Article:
When Ranelle and I signed up for our first mission we were timid about specifying just what kind of mission to ask for, or where to serve--we did not want to be telling the LORD what He was to do--or not do--with this pair of his children. So when we got the word that we were to serve a CES (that stands for "Church Education System") mission, we were gratified because of the feedback we had had from our friends Bill and Linda Lyda. So we went where we were told to go, and did the things the LORD knew we could do best. That was some five years ago, and we returned infinitely richer in experience and friends than we were before we left. Then when the impulse came to serve a second time, we were a bit more bold, and we outright asked to serve another CES one. Plus, after finding that this opening required roughly the amount of money we could realistically spend, we specifically asked for the opening in East Lansing.
I say this because you need to know that a CES mission does not entail the same hard-nosed, fill-every-second-of-every-day kind of devotion a proselyting mission exacts. Not that we don't work hard, but there are days where we can let up and look around a bit. Which is what we did today. Early on, Ranelle attended stake Relief Society conference, and I stayed home and wrote a stack of letters. She came home and since the day was sunny and nice (for a change), and warm, we dressed in "grubbies" and sauntered out for a walk. Most, most pleasant! First we walked up our favorite little street. Then up near the cul-de-sac, we descended into our favorite little forest (the same forest that's connected with the back of our "house," only we began walking about 1/4 mile east of here). Once into the wetlands that keeps our forest a forest (the land is not good for anything else), we tripped and wadded our way homeward along the river side. NICE! Very, very nice. And picturesque. And wildish, and private. Just the two of us, walking when we wanted, and halting and observing where we wanted--just looking and sensing the pleasantry of nature and the companionship of each other. Then before coming home, Ranelle re-counted what little wildwood friends we encountered along the way. (Care to join in?) We saw: two turtles; two Canada geese (from close up, and "tame);" a wood pecker; a blue jay; deer tracks; beaver tracks; a crayfish; two pond splashers (I suspect maybe frogs, or fish). We heard an unseen cardinal bird; saw two ducks, and a handful of tiny minnow fish who were daring the strike of some lunker fish that was lurking in the depths below. Closer homeward, we saw the marks of mighty beaver teeth that had either eaten off the bark of some standing trees, or had "necked-down" the wood of other trees, and toppled them over.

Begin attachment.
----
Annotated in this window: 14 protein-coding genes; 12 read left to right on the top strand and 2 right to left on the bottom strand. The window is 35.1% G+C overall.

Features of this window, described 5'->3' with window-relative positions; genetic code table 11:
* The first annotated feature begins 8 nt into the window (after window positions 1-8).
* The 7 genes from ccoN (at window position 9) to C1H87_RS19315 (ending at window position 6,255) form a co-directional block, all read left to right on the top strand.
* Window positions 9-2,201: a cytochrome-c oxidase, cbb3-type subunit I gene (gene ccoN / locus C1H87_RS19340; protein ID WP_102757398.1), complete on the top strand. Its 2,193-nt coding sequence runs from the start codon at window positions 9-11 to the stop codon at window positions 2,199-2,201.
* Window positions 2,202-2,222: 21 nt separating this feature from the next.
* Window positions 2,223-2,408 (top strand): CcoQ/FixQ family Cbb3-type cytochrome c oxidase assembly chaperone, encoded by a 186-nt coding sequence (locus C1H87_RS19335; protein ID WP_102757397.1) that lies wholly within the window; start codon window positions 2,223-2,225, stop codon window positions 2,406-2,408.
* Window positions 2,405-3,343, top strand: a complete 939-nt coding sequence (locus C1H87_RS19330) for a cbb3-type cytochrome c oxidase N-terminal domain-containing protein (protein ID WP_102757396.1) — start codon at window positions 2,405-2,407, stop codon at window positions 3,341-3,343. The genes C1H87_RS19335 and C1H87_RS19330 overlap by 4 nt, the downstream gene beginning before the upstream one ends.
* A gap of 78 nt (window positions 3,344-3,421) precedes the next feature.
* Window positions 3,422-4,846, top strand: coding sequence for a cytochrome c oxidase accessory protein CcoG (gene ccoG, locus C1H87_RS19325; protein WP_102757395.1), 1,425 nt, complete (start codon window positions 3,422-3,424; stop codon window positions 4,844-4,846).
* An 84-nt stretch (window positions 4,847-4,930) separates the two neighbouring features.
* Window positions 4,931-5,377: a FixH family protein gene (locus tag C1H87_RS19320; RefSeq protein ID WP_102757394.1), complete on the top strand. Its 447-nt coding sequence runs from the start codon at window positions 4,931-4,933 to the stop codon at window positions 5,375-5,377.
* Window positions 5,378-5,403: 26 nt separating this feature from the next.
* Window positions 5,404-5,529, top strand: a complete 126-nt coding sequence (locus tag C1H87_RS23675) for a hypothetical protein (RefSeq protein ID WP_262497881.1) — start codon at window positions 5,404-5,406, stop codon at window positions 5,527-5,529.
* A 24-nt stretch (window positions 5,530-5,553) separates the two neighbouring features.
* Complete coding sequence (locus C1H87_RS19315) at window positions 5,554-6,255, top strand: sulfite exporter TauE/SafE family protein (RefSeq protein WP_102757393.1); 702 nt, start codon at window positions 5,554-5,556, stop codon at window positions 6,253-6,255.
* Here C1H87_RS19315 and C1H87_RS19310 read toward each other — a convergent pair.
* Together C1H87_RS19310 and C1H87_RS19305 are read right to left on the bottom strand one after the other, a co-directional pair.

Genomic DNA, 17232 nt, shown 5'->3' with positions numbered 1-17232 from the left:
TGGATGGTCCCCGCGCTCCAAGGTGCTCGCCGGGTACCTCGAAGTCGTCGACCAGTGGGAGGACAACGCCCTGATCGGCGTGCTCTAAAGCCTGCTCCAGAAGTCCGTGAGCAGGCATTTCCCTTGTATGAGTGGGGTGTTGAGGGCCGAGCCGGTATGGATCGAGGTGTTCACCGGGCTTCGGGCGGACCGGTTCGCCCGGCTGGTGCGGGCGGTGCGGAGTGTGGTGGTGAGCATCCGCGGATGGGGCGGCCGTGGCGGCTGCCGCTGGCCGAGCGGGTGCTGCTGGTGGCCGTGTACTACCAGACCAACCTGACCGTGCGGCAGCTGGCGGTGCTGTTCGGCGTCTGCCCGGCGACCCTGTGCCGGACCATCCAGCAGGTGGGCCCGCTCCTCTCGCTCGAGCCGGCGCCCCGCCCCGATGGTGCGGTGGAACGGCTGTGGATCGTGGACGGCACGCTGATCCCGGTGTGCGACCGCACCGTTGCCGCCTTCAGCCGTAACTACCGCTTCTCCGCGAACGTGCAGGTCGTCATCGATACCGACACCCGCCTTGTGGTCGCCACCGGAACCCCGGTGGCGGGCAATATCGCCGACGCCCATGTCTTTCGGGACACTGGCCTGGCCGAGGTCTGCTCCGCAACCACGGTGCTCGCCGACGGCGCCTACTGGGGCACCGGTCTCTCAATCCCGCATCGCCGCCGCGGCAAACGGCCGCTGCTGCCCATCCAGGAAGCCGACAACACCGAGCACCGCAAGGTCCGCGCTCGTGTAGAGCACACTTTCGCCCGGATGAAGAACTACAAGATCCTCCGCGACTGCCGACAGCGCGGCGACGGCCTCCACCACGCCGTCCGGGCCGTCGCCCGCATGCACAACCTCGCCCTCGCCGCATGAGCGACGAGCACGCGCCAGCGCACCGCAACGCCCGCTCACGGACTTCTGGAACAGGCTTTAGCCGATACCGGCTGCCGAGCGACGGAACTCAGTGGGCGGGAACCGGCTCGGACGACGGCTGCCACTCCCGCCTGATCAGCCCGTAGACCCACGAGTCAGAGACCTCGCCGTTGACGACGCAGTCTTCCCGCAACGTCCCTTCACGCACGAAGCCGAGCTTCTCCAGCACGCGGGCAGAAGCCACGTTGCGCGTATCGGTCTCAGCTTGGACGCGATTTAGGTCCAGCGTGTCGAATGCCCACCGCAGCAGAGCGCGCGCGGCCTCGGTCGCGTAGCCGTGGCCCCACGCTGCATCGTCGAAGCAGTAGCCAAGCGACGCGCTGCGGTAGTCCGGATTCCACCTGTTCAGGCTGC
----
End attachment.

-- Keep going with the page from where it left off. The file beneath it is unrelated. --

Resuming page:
And that was just today. At other times we have observed white-tail deer, a snake (harmless garter snake), ducks mating; squirrels of course, one raccoon so far; vultures, two hawks eating; and maple trees yielding their sap.) What I'm saying is that besides the unspeakable privilege we have of declaring the uncomparable truths of the true Gospel of Jesus Christ, we also get the privilege of living a lifestyle we could never match in our back yard in Provo, Utah.
At Relief Society today they served a portable sack lunch. So Ranelle purloined (by invitation) a lunch for me too. It is suppertime now, so we missionary companions will take our two lunches to some scenic lake we know of, and eat supper together while sitting on a bench looking over Lake Lansing.